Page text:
A HR Manager’s hot tips for job applications – part two
Helen Rogerson was Churchill Education’s Human Resources Manager. With over twenty years of experience working with some of Australia’s leading brands across multiple industries, Helen is a fount of wisdom when it comes to all things HR. She downloaded some of her most valuable inside knowledge to give you the inside word on the secrets to a successful job application.
1. Get your resume right
It’s tempting to use your resume as a showreel of everything you have done and can do. Resist! Instead, think of it as your greatest hits. Here are a few pointers:
- Limit it to two pages
- Keep it highline, too much detail can obscure your key selling points
- Customise your resume for each application, highlighting the skills, experience and qualifications that are pertinent to the role you’re applying for
- Format it correctly and structure it logically (check out this website for templates)
- Include contact information for referees who you have worked with recently
- Only list the roles you have held in the last ten years
- Include a summary statement at the top – just a brief snapshot of who you are as an employee, your skills, qualifications and your objectives
- Be concise and clear, and don’t use too much jargon or technical terminology
2. Put the right content in your cover letter
Your cover letter is your opportunity to sell yourself for the specific role you’re applying for. If there are selection criteria, you can address these separately. If there isn’t, you need to address any requirements that are stated in the job ad or description, within your cover letter. Sometimes it may not be possible to address all of the stipulations, so cherry-pick important ones or address a few at once. For example, a job ad may read:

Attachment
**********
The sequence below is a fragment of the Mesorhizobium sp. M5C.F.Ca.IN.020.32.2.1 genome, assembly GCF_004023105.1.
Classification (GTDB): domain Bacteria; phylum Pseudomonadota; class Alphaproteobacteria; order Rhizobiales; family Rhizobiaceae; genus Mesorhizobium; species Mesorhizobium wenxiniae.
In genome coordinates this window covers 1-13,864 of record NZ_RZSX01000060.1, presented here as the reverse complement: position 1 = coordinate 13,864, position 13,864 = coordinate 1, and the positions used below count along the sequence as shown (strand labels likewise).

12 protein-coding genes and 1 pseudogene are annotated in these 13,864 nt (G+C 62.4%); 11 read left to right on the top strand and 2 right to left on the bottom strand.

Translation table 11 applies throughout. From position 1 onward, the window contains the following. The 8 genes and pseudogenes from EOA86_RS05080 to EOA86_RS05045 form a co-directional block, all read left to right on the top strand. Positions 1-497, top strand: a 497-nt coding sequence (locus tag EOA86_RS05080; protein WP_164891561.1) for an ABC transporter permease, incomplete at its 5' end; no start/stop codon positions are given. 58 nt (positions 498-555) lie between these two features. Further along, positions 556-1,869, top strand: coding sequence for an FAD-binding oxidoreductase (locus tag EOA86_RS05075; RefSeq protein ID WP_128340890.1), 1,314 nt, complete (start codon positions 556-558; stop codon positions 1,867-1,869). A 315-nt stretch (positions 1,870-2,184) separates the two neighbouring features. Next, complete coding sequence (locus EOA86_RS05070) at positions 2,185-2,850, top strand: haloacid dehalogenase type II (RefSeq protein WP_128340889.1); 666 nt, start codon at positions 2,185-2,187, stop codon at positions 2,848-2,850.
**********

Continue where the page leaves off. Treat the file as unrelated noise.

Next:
We’re looking for someone who:
- is supportive of their colleagues
- an effective leader
- is good at just getting on with the job
- is able to work well with others
- is fast and accurate
- pays attention to detail
- is results driven
- can communicate well over email
- has a pleasant phone manner
- can give presentations
In response to this, your cover letter could say:
I’m a highly motivated, self-driven worker who communicates effectively across all channels. I pride myself on my integrity, diligence and efficiency. I’m a team player and recently won an internal award for positively contributing to a team goal. I enjoy inspiring, encouraging and collaborating with others to achieve common goals.
3. Let your qualifications speak for you
Qualifications are an effective shorthand for your skills, experience, knowledge and training. They show employers what you are capable of, in a nutshell. Nationally recognised qualifications also carry the seal of credibility, as employers know that they’re regulated by government authorities. Qualifications can be attained through both training or Recognition of Prior Learning (RPL).
As many of you already know, RPL translates and validates what you know and can do, and converts your experience into a format that employers can understand, without you having to explain or try to prove your competence prior to being hired.
Before you start applying for jobs, make sure your qualifications are up-to-date, and that you have the best and highest relevant quals for the career path that you want to pursue.